A Second Open Letter to James O’Brien



Dear James,

I find myself compelled to write to you a second and hopefully final time. My first letter was heartfelt but far more widely read than I anticipated that it might be, and, I fear, occasionally misinterpreted. One of your friends, who I have agreed to neither name nor involve in this correspondence, told his radio listeners that my first missive was ‘mean.’ The words to him appeared to be an attack on his friend, and I understand and occasionally share the overwhelming passion that an attack on a friend can engender. I partly write for him.

Many of those who were complimentary of my first letter applauded what they saw as me calling out a bully. In truth I do not believe you are a bully. I think you sometimes fall into the trap of bullying. I can also understand why that may be. Being the target of inelegant social media communications is unpleasant. I know. In my small way I also attract passionate reactions and it is often difficult to distinguish between insult and disagreement. Occasionally those who swear, threaten or insult, find themselves agreeing at a later point on a different issue. Getting to that point can be painful, but I believe it is worth it. I partly write for all of them.

I mainly write, however, because I listened to you today. I confess I was nervous. One of your colleagues had retweeted my first letter and it gained a significance it was never intended to have. I wondered whether it may have made its way to you. I wondered whether you would be tempted to use the extraordinary platform that you have in order to redress the insult by demonising me in the way I suggested that you were capable of demonising others. You didn’t.

I am sure the reason why you didn’t is because you either didn’t read my first letter or if you did, you treated it with equanimity, as the writings of someone who was entitled to express a view but not in a position to require a response. I am sure that my letter has had no effect other than to amuse and offend your foes and your fans who happened to chance upon it. In your case it would never have been more than water off a big billy goat’s back.

Nonetheless I listened to your programme and enjoyed it. Your manner was inclusive and your callers informed and informative. You tackled a question that was hugely controversial without shutting down the debate. You discussed the extraordinary inequity of a treaty that Tony Blair signed for his friend George Bush that can now result in people being taken by force to the US without any evidence of any offence ever being put before any UK court.

You touched the common ground I imagine people on your side of politics and people on mine could find. You see the essence of the case of Lauri Love is not the complex legality that underlies it, nor even the Asperger’s that adds tragic colour to it. It is the extent to which states use their violent power to deal with individuals. There is no doubt that states should have a monopoly on violence. It keeps us safer if the stronger individuals are dissuaded from using violence to settle disagreements. Nonetheless that monopoly must be tempered with real consideration.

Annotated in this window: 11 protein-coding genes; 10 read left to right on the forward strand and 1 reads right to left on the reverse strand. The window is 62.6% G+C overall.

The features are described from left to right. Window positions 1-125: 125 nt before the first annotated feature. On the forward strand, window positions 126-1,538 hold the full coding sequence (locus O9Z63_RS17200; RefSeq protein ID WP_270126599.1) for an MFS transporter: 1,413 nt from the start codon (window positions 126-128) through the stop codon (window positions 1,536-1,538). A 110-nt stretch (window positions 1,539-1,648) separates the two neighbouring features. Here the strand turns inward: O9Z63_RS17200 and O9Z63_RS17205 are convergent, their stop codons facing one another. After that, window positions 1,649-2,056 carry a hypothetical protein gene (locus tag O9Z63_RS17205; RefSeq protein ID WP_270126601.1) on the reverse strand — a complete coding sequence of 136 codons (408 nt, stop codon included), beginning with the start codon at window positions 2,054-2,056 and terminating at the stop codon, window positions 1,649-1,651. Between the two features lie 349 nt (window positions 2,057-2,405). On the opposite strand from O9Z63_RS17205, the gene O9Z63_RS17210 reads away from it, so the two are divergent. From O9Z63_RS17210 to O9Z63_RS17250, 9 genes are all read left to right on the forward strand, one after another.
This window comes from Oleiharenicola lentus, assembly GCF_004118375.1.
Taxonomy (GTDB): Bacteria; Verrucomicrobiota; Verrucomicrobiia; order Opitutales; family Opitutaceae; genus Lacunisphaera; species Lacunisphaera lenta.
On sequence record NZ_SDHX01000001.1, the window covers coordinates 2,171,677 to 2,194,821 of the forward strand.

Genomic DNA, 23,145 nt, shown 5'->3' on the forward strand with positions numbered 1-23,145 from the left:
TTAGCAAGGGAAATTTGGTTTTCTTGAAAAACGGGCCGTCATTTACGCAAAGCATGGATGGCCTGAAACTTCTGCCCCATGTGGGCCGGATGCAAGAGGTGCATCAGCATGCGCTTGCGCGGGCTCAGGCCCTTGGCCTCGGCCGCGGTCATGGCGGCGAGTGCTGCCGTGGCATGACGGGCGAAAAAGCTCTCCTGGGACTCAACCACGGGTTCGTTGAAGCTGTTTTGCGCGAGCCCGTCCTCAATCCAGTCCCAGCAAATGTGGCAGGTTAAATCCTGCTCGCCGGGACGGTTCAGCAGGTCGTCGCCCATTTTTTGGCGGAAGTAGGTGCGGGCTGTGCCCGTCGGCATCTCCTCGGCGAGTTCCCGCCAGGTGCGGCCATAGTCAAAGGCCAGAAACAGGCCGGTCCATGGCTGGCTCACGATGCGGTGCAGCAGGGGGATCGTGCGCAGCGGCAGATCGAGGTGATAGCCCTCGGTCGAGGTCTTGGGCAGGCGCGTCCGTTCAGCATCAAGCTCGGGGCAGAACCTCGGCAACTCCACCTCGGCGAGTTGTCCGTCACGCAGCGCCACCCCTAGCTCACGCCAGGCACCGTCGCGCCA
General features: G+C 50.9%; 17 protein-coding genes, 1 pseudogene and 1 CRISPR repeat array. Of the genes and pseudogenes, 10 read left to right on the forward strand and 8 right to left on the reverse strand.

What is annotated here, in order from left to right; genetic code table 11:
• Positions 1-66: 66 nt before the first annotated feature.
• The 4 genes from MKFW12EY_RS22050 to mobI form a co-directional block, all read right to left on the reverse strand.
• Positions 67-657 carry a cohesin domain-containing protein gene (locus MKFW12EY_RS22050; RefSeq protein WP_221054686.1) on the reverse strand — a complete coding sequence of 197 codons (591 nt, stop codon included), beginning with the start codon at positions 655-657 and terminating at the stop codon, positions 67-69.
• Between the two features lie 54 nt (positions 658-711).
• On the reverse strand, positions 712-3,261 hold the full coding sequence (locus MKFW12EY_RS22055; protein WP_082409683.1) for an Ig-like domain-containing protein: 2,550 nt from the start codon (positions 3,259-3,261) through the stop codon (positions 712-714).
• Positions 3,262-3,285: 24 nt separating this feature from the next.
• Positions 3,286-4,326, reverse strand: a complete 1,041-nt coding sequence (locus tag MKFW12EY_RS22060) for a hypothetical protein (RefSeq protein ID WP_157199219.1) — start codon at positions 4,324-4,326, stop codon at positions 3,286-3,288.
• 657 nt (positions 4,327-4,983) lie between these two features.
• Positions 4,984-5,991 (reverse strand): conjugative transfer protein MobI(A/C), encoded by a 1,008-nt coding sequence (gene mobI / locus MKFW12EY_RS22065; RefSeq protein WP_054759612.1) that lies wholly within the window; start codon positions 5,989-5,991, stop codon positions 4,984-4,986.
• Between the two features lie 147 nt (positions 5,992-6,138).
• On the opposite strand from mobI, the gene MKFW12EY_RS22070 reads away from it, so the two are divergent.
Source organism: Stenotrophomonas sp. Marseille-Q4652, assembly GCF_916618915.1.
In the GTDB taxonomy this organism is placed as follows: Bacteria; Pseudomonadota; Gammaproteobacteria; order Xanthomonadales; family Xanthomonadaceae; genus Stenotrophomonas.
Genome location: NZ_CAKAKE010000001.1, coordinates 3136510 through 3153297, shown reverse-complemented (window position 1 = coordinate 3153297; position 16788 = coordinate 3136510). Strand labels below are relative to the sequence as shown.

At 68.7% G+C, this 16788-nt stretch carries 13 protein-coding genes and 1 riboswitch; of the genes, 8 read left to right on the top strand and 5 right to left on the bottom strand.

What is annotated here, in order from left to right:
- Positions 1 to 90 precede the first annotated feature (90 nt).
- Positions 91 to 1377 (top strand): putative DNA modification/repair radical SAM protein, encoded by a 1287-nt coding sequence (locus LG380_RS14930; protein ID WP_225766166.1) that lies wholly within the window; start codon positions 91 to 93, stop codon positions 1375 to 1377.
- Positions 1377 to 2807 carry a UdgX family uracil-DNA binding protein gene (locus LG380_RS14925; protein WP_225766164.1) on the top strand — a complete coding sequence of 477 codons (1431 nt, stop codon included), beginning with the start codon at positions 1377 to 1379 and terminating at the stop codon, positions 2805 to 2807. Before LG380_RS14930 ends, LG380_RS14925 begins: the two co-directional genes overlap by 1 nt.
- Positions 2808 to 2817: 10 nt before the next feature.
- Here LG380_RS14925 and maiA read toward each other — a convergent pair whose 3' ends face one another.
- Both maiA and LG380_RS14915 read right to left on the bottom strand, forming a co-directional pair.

The idea that a state could imprison anyone, whoever they are and whatever their mental state, for life, in order to dissuade others from exploiting the weaknesses in their technological infrastructure is highly troubling. It is understandable that the US is keen to protect the national security that is now intimately bound up with our brave new virtual world. We are equally keen to protect our own. We have not, however, taken the view that the threat of life imprisonment is likely to achieve that. That threat obviously doesn’t prevent people from killing each other either. We take the view that the value of human life justifies that sentence but the value of information can’t. The US disagrees.

 Your question about why, if we believe in the rule of law and the independence of the UK judiciary, we allow the US view to prevail is one for politicians. I hope that our Home Secretary thinks very hard before allowing this man to be taken away from our justice system and handed over to another. If the horrific prospect of him ending his life is enough to persuade her then all well and good. Far more importantly our politicians should look carefully at the terms of the deal Mr Blair agreed to very carefully. They should look at it in the context of the new relationship we are building with the US. It will be a hard conversation to have with our friends. It is a conversation that can only be positive if we haven’t wasted our energies insulting their President in ways that will have no real effect but will make us feel virtuous. We may have many such hard conversations. We can’t talk to a demon. Laurie Love is as good an argument to avoid demonisation as any I can think of.

I continue to listen to your programme when life and time allows. I don’t know if I will find the ‘listening James’ or the ‘rabble rousing James’ when I tune in. I suspect your audience figures have far more to do with that than any other factor. Nonetheless I finish where I began two days ago. You have two ears and one mouth. A great deal of intelligence and information sits between them. If you use them in the right proportion your programme could be very special indeed. I live in hope.

Yours Truly

Jamie Foster